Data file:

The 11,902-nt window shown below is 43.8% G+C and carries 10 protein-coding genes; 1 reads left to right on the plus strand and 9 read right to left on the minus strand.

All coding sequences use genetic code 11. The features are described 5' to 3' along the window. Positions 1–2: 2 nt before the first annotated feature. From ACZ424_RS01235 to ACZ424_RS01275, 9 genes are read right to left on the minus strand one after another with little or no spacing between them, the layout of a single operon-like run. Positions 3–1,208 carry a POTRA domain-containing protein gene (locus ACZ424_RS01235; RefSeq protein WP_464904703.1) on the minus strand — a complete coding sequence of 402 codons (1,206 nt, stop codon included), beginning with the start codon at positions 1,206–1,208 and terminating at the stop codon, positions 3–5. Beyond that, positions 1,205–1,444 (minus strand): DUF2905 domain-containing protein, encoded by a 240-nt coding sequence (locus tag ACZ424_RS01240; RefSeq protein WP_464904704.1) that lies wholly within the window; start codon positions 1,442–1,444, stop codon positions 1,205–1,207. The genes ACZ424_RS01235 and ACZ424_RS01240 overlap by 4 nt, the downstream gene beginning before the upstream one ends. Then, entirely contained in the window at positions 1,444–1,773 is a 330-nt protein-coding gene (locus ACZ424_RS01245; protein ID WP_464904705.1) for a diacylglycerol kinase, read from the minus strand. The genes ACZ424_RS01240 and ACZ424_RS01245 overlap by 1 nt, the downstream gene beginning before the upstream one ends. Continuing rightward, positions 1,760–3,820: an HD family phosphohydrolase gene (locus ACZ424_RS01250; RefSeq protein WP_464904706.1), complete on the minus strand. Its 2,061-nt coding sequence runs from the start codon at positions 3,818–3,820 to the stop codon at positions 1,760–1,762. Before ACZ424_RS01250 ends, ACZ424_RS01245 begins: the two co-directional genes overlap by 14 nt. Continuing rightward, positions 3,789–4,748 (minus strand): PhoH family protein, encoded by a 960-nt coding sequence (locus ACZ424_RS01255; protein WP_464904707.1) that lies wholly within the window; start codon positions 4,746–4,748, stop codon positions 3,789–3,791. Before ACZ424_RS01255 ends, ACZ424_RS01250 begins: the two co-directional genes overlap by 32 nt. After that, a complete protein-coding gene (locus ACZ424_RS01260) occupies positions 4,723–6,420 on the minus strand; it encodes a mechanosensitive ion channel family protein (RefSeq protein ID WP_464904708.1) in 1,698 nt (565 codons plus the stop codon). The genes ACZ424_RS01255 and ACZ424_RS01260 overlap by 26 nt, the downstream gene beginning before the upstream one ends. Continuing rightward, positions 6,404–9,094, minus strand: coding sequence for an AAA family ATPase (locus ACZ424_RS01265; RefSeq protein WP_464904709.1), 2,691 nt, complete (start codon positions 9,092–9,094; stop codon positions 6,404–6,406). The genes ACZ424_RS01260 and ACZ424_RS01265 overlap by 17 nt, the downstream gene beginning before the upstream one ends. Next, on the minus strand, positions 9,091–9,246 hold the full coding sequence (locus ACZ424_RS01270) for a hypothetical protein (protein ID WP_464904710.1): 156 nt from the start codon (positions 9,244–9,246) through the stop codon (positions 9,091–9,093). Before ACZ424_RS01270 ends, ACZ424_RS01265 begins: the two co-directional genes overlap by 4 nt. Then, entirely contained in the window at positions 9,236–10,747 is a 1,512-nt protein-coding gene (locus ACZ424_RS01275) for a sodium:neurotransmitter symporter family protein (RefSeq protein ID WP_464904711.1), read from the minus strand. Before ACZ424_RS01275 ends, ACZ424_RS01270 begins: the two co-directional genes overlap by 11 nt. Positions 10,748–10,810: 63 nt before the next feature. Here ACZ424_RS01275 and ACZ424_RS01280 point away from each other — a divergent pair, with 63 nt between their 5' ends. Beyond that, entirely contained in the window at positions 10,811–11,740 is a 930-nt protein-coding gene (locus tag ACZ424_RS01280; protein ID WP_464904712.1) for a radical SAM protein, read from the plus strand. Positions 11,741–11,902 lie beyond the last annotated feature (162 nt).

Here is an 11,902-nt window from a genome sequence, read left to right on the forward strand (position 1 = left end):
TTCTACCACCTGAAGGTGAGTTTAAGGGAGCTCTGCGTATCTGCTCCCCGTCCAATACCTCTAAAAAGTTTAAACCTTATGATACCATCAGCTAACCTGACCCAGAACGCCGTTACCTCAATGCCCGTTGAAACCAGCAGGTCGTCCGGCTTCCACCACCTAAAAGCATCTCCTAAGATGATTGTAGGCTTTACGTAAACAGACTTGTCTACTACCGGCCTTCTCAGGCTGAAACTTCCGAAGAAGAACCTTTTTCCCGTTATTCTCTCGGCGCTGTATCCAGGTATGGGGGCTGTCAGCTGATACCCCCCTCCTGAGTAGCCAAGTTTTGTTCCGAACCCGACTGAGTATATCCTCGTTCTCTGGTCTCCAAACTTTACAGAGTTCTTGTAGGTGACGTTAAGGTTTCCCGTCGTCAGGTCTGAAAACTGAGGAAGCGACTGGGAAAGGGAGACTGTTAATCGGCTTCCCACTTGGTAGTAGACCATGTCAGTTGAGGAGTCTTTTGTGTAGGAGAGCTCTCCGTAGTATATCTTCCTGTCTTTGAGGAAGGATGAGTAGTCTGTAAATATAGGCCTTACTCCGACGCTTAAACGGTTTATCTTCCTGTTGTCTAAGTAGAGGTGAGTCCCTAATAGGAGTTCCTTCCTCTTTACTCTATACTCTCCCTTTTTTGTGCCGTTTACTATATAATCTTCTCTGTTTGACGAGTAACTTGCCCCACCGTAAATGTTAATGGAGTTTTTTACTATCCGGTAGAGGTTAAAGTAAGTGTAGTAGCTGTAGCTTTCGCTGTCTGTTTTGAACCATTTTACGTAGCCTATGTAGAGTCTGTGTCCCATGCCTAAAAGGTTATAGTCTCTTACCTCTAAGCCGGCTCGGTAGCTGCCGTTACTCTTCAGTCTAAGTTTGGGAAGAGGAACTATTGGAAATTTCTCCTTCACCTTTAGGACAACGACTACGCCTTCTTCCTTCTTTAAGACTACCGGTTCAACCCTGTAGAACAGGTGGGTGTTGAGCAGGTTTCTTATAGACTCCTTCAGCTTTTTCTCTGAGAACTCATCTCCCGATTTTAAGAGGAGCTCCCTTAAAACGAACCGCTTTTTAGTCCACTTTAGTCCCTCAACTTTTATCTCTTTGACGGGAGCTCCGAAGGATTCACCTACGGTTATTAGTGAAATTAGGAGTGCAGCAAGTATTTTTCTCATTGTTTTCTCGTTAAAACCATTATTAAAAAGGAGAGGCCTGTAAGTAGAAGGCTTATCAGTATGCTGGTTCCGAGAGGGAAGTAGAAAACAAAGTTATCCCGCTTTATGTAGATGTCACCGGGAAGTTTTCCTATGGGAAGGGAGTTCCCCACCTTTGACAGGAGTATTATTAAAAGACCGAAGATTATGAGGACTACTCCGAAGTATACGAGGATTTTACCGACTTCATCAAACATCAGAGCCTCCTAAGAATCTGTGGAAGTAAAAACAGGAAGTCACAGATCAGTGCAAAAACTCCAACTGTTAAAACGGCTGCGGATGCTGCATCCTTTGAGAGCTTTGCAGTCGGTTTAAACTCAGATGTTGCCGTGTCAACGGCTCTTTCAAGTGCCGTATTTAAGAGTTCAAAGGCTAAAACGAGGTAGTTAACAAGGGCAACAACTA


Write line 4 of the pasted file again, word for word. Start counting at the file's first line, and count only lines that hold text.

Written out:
TTCTACCACCTGAAGGTGAGTTTAAGGGAGCTCTGCGTATCTGCTCCCCGTCCAATACCTCTAAAAAGTTTAAACCTTATGATACCATCAGCTAACCTGACCCAGAACGCCGTTACCTCAATGCCCGTTGAAACCAGCAGGTCGTCCGGCTTCCACCACCTAAAAGCATCTCCTAAGATGATTGTAGGCTTTACGTAAACAGACTTGTCTACTACCGGCCTTCTCAGGCTGAAACTTCCGAAGAAGAACCTTTTTCCCGTTATTCTCTCGGCGCTGTATCCAGGTATGGGGGCTGTCAGCTGATACCCCCCTCCTGAGTAGCCAAGTTTTGTTCCGAACCCGACTGAGTATATCCTCGTTCTCTGGTCTCCAAACTTTACAGAGTTCTTGTAGGTGACGTTAAGGTTTCCCGTCGTCAGGTCTGAAAACTGAGGAAGCGACTGGGAAAGGGAGACTGTTAATCGGCTTCCCACTTGGTAGTAGACCATGTCAGTTGAGGAGTCTTTTGTGTAGGAGAGCTCTCCGTAGTATATCTTCCTGTCTTTGAGGAAGGATGAGTAGTCTGTAAATATAGGCCTTACTCCGACGCTTAAACGGTTTATCTTCCTGTTGTCTAAGTAGAGGTGAGTCCCTAATAGGAGTTCCTTCCTCTTTACTCTATACTCTCCCTTTTTTGTGCCGTTTACTATATAATCTTCTCTGTTTGACGAGTAACTTGCCCCACCGTAAATGTTAATGGAGTTTTTTACTATCCGGTAGAGGTTAAAGTAAGTGTAGTAGCTGTAGCTTTCGCTGTCTGTTTTGAACCATTTTACGTAGCCTATGTAGAGTCTGTGTCCCATGCCTAAAAGGTTATAGTCTCTTACCTCTAAGCCGGCTCGGTAGCTGCCGTTACTCTTCAGTCTAAGTTTGGGAAGAGGAACTATTGGAAATTTCTCCTTCACCTTTAGGACAACGACTACGCCTTCTTCCTTCTTTAAGACTACCGGTTCAACCCTGTAGAACAGGTGGGTGTTGAGCAGGTTTCTTATAGACTCCTTCAGCTTTTTCTCTGAGAACTCATCTCCCGATTTTAAGAGGAGCTCCCTTAAAACGAACCGCTTTTTAGTCCACTTTAGTCCCTCAACTTTTATCTCTTTGACGGGAGCTCCGAAGGATTCACCTACGGTTATTAGTGAAATTAGGAGTGCAGCAAGTATTTTTCTCATTGTTTTCTCGTTAAAACCATTATTAAAAAGGAGAGGCCTGTAAGTAGAAGGCTTATCAGTATGCTGGTTCCGAGAGGGAAGTAGAAAACAAAGTTATCCCGCTTTATGTAGATGTCACCGGGAAGTTTTCCTATGGGAAGGGAGTTCCCCACCTTTGACAGGAGTATTATTAAAAGACCGAAGATTATGAGGACTACTCCGAAGTATACGAGGATTTTACCGACTTCATCAAACATCAGAGCCTCCTAAGAATCTGTGGAAGTAAAAACAGGAAGTCACAGATCAGTGCAAAAACTCCAACTGTTAAAACGGCTGCGGATGCTGCATCCTTTGAGAGCTTTGCAGTCGGTTTAAACTCAGATGTTGCCGTGTCAACGGCTCTTTCAAGTGCCGTATTTAAGAGTTCAAAGGCTAAAACGAGGTAGTTAACAAGGGCAACAACTA